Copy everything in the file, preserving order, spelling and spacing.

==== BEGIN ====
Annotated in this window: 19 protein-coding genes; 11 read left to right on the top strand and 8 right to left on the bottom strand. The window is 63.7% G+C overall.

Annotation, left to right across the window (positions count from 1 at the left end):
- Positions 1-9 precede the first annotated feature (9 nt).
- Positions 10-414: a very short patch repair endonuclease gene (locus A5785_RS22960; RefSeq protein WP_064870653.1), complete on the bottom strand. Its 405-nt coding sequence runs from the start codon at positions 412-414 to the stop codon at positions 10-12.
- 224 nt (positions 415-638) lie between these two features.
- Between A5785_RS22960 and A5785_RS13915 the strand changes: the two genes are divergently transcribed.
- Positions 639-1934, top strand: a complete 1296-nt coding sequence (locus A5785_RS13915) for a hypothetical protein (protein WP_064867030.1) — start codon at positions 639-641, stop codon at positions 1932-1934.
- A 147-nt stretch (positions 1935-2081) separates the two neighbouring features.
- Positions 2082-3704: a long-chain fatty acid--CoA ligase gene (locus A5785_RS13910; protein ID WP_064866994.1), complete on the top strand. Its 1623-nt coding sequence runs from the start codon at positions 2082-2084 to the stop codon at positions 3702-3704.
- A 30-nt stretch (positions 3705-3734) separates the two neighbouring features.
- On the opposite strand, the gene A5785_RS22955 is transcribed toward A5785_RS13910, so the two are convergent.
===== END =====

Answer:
Annotated in this window: 19 protein-coding genes; 11 read left to right on the top strand and 8 right to left on the bottom strand. The window is 63.7% G+C overall.

Annotation, left to right across the window (positions count from 1 at the left end):
- Positions 1-9 precede the first annotated feature (9 nt).
- Positions 10-414: a very short patch repair endonuclease gene (locus A5785_RS22960; RefSeq protein WP_064870653.1), complete on the bottom strand. Its 405-nt coding sequence runs from the start codon at positions 412-414 to the stop codon at positions 10-12.
- 224 nt (positions 415-638) lie between these two features.
- Between A5785_RS22960 and A5785_RS13915 the strand changes: the two genes are divergently transcribed.
- Positions 639-1934, top strand: a complete 1296-nt coding sequence (locus A5785_RS13915) for a hypothetical protein (protein WP_064867030.1) — start codon at positions 639-641, stop codon at positions 1932-1934.
- A 147-nt stretch (positions 1935-2081) separates the two neighbouring features.
- Positions 2082-3704: a long-chain fatty acid--CoA ligase gene (locus A5785_RS13910; protein ID WP_064866994.1), complete on the top strand. Its 1623-nt coding sequence runs from the start codon at positions 2082-2084 to the stop codon at positions 3702-3704.
- A 30-nt stretch (positions 3705-3734) separates the two neighbouring features.
- On the opposite strand, the gene A5785_RS22955 is transcribed toward A5785_RS13910, so the two are convergent.